Sometimes I find myself forgetting how I configured and built particular software. This page is to remind myself of my base configuration and perhaps help others with similar issues.
Package Manager and Environment
I usually use the brew package manager due to its apparent and rather surprising robustness. I use MacPorts on my vintage Macs such as my iMac G3 since its PowerPC packages are still maintained. But brew seems to be far less invasive than MacPorts, going so far as to not require administrative privileges to install packages. Whatever package manager is used, I suggest being consistent, brew built software tends to easily find other brew packages - same with MacPorts. It is difficult to mix and match packages from different package managers.
Since this is the 21st and GNU really is the UNIX standard somewhat ironically - it is important to replace the deprecated BSD utils with their respective GNU coreutils. For example, ''sed'' becomes ''gsed'', ''readlink'' becomes ''greadlink'' and so on. Just do
brew install coreutils
Also, if you want to do any sort of useful/common software development, you'll want to install the following packages.
$brew install cmake $brew install python3 $brew install pkg-config $brew install ctags
If you like to do mathematics(which there is really no reason you shouldn't), you have a couple of good options when it comes to open source.
- The Python route
- The Maxima route
!!! note Technically this is not true. For those of you who like to reason about abstract algebras or work with the infinite, there are software like CoCoa (see Wikipedia).
I know there are other options that are big in research such as Julia(which i found to be rather brittle in my experience). But I've found the python route to be sufficient for my needs as it provides calculus operators, vector calculus operators, common linear algebra operators, and symbolic and or numerical manipulation for all the above. Sympy handles symbolics and integrates nicely with numpy for numerics. Sympy also generates LaTeX output which Jupyter readily consumes.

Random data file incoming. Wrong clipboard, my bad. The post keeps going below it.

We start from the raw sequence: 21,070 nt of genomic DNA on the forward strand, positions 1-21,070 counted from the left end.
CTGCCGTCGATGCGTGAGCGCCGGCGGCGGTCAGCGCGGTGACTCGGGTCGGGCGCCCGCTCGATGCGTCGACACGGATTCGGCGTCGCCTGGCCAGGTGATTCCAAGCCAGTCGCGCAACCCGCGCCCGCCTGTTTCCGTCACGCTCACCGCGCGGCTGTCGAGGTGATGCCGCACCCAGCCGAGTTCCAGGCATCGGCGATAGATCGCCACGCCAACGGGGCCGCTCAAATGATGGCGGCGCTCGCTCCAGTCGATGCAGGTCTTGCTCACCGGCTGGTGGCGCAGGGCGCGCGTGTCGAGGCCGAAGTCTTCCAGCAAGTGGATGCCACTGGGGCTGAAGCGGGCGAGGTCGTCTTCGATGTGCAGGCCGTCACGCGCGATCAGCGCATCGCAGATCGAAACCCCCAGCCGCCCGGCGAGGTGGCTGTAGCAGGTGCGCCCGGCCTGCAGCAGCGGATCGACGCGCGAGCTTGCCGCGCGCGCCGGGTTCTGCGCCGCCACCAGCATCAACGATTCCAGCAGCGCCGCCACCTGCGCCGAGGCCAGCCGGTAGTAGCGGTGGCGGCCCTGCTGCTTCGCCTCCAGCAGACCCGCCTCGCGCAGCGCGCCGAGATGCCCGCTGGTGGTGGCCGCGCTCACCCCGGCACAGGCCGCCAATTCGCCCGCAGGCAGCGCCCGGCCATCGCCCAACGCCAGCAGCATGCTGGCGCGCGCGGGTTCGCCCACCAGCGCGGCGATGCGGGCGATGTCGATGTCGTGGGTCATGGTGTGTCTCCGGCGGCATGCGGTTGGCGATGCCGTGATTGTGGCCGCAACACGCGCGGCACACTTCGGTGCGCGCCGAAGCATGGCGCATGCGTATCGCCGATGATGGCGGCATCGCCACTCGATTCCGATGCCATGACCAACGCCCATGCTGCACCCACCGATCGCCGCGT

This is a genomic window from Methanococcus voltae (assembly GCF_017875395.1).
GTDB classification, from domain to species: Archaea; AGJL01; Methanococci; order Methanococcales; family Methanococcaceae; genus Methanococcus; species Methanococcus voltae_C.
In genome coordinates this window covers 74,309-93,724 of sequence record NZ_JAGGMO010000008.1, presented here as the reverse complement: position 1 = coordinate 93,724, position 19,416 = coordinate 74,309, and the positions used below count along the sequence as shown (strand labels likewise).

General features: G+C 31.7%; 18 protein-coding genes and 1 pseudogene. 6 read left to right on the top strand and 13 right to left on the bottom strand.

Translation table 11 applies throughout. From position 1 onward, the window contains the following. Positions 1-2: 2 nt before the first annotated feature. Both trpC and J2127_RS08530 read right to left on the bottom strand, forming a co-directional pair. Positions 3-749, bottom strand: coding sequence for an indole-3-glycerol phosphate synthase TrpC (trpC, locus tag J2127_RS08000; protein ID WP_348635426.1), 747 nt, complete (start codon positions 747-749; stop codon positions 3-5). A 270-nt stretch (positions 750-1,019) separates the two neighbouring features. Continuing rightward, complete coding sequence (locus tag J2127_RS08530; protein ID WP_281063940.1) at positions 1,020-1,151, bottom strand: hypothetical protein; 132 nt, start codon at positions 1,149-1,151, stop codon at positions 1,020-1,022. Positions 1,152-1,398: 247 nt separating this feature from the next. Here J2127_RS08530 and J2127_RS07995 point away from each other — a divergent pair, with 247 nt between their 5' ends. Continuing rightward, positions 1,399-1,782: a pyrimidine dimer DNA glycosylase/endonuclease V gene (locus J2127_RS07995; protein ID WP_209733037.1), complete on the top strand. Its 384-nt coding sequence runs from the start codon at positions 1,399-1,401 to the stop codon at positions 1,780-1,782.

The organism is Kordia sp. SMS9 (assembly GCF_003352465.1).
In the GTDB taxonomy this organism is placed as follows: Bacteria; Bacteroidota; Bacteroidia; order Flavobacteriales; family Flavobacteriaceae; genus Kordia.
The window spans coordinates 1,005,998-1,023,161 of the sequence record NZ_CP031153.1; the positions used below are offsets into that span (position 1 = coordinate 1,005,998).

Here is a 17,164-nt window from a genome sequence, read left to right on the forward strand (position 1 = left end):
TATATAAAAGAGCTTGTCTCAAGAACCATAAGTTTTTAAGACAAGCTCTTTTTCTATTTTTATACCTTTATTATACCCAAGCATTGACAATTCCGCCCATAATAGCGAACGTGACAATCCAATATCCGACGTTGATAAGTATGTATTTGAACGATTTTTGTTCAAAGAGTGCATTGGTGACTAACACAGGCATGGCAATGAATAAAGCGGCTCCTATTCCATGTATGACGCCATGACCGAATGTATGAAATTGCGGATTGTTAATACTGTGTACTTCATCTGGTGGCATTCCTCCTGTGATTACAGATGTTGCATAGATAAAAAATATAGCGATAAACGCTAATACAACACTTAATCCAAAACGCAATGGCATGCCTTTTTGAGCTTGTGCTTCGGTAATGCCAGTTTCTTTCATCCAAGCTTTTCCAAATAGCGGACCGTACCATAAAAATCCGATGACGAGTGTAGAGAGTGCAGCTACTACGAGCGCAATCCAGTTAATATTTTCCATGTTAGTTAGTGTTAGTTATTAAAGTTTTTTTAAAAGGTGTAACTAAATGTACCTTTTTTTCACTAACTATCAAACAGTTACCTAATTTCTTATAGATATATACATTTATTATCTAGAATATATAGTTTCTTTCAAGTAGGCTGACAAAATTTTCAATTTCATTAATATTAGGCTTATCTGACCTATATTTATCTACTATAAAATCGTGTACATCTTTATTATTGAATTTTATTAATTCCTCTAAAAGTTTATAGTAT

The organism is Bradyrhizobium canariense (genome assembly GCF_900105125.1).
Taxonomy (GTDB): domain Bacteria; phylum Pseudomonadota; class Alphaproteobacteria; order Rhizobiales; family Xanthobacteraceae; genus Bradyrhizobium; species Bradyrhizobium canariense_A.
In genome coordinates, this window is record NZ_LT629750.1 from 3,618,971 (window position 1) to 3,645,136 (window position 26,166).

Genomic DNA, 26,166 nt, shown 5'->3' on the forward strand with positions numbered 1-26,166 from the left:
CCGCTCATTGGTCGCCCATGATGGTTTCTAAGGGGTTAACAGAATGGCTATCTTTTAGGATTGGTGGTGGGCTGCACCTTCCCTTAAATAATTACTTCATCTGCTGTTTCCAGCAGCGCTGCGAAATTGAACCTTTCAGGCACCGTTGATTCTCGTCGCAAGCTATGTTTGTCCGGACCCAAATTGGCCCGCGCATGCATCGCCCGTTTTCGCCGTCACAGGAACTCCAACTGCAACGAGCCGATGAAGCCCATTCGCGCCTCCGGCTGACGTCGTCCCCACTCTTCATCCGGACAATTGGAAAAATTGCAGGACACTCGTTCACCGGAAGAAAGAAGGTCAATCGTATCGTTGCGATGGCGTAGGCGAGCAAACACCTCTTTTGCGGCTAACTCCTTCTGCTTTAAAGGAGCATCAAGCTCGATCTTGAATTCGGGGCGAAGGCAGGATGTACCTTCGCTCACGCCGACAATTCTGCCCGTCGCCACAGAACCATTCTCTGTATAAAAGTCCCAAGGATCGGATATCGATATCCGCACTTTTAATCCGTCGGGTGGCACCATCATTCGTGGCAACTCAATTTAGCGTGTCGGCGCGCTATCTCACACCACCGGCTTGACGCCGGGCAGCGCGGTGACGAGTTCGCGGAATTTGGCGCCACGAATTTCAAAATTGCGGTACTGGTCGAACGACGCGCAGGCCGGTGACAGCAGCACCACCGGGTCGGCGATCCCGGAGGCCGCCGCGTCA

!!! warning If you're not familiar with the python language, it is much easier to get started with WxMaxima. But I've found mathematics with python to be far more flexible when it comes to more complex operations such as plotting the gradient of an electromagnetic field.
$pip3 install sympy numpy scipy jupyterlab
#!bash $brew install maxima $brew install wxmaxima $pip3 install --user numpy scipy matplotlib ipython jupyter pandas sympy nose
#!bash brew install yosys brew install icarus-verilog brew install verilator
In case you have an MBED or Arduino lying around and don't already have enough troubles as it is.
#!bash $brew tap ArmMbed/homebrew-formulae $brew install arm-none-eabi-gcc $brew tap osx-cross/avr $brew install avr-libc
WxPython On MacOS - it's pretty simple
brew install wxPython
Ubuntu - it's not so simple
18.04 with your ubuntu version which you can determine by invoking
If you tried installing wxPython with apt - you may notice its broken.
You might have to remove the wx.py in your home directory.
pip3 install -U -f https://extras.wxpython.org/wxPython4/extras/linux/gtk3/ubuntu-18.04 wxPython
Verify your wxPython was correctly installed by running the wxPython demo.
#!bash $git https://github.com/wxWidgets/Phoenix.git $cd Phoenix/demo $python3 demo.py